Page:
Ancestral healing growing trend in Vancouver
Those who believe see transformative benefits
Reported by Rena Medow
More Vancouverites are seeking out the practice of ancestral healing due to a growing awareness of historical guilt, according to a local healing practitioner.
Shuana Janz said some Westerners want to resolve the historical role they’ve played in oppressing other cultures. Janz co-lead a recent Ancestral Lineage Healing Intensive at Mountain View Cemetery March 1-3.
The sold-out event, which cost participants $500, “embraces the the relationship of ancestral engagement with cultural healing and decolonization work,” as stated on the event’s website.
“We’re kind of in a crisis to say it bluntly,” Janz said. “With the state of our world right now, I think many of us are yearning for a sense of belonging.”
Angela Prider, one of several local healing practitioners said the popularity of ancestry.com and DNA tests over the past 10 years has allowed people to open the door to their ancestors.
“A lot of white people don’t understand we are our ancestors. They are your blood. They are your DNA,” Prider said. “We have a responsibility to amend the mistakes that our ancestors made.”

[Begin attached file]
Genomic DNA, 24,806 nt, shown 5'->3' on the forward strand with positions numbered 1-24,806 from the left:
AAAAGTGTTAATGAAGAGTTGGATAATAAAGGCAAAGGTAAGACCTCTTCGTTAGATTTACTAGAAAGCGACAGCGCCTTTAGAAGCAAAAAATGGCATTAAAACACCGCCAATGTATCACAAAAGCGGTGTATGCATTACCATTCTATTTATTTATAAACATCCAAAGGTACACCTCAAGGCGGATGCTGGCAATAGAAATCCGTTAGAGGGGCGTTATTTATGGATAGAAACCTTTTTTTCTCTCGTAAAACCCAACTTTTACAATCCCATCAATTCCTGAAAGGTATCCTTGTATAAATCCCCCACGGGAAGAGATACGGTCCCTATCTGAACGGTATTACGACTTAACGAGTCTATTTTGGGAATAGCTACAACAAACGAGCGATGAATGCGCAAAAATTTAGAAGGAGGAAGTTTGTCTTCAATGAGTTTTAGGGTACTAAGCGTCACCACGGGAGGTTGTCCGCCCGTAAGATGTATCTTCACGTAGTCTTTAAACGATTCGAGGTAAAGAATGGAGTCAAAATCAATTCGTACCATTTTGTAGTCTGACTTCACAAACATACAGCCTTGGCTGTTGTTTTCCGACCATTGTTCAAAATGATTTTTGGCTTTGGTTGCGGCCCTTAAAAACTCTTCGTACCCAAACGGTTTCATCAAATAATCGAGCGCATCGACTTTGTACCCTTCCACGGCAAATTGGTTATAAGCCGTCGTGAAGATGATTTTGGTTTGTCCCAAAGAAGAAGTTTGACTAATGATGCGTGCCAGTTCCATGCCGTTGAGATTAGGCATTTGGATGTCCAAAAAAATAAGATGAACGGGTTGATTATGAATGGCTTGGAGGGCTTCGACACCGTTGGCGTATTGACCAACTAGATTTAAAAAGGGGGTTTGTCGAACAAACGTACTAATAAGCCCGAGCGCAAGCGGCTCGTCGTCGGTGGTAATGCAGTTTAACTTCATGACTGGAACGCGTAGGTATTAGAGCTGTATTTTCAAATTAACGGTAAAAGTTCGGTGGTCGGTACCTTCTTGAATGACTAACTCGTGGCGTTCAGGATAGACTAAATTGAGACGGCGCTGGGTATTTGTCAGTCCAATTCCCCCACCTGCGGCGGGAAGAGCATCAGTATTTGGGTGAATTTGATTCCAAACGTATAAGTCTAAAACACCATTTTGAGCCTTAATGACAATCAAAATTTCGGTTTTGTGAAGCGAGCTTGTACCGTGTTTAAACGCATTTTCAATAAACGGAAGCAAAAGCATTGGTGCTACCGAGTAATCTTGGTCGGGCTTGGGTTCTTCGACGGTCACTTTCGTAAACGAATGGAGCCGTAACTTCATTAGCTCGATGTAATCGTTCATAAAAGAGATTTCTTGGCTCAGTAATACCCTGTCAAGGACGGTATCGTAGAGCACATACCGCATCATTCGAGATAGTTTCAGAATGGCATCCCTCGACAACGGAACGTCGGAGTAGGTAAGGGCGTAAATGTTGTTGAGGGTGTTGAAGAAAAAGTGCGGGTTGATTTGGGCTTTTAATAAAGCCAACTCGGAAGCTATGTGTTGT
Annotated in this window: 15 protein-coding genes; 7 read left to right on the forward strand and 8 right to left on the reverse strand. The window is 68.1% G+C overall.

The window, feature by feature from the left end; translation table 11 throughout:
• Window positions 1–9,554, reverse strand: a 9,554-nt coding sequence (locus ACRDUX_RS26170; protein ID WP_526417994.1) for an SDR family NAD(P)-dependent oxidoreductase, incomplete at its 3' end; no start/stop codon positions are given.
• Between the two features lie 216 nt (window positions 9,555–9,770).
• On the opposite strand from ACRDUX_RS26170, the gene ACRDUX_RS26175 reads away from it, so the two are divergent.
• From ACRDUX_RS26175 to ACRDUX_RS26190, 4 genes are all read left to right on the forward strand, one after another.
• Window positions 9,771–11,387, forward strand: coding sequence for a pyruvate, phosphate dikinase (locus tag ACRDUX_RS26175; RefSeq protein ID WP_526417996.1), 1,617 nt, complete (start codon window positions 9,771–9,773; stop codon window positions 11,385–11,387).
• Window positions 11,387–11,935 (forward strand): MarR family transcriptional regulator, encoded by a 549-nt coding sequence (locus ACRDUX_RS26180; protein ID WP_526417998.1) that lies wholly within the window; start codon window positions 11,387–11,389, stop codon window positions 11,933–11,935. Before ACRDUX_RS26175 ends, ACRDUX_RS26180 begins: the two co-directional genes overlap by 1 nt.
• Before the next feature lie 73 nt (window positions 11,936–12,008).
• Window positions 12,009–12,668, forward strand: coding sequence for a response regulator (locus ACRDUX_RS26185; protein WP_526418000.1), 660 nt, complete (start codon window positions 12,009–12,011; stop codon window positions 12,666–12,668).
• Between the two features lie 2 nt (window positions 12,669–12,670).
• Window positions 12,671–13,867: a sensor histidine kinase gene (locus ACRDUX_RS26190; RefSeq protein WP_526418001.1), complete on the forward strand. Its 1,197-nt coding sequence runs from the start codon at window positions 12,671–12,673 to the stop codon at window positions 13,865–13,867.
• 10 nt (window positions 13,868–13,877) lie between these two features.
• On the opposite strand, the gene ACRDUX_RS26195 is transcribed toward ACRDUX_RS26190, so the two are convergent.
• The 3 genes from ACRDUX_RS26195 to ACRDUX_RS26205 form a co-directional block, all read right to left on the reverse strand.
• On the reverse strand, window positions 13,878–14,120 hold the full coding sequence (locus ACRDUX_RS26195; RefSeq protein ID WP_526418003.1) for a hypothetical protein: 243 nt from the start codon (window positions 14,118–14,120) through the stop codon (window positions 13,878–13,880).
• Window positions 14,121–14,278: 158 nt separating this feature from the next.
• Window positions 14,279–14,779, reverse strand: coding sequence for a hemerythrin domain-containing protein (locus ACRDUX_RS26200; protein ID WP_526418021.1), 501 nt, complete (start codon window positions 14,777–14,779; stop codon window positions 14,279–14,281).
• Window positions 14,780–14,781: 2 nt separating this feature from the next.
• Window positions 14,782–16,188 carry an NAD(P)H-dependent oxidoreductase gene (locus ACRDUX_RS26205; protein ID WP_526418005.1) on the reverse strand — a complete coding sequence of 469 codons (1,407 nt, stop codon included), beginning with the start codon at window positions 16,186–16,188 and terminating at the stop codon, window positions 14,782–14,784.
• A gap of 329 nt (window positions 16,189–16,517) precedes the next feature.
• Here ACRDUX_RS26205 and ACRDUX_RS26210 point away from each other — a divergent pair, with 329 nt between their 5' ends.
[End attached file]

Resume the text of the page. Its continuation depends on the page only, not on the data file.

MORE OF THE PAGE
Reported benefits of historical healing
Some clients, who have had transformative experiences with ancestral healing, say the benefits go beyond familial or historical reconciliation. Elise de Villiers, who has tried ancestral healing, said the loss of ancestral connection may even have played a part in climate change.
“We don’t know how seven generations ago affect us. Our First Nations here talk about it all the time. Everything we do has to be thought through for seven generations. Now we don’t even think through one,” de Villiers said.
Like other forms of alternative medicine, ancestral healing has its skeptics. An online thread about the founder of the teachings offered at the Mountain View healing intensive, Daniel Foor, has been viewed over 13,800 times.
An administrator of the website, newagefraud.org, criticised Foor’s teachings for being a “confused mishmash of a number of traditions.” Some posters defended Foor.
Prider said she has researched the way her ancestors honoured their ancestors to develop her own practice.
The administrator also criticized Foor for charging money to perform ceremonies.
Janz said that being a ritualist is a career that deserves payment just like any other.
“We put a lot of investment in getting good at what we’re doing and getting effective results,” she said.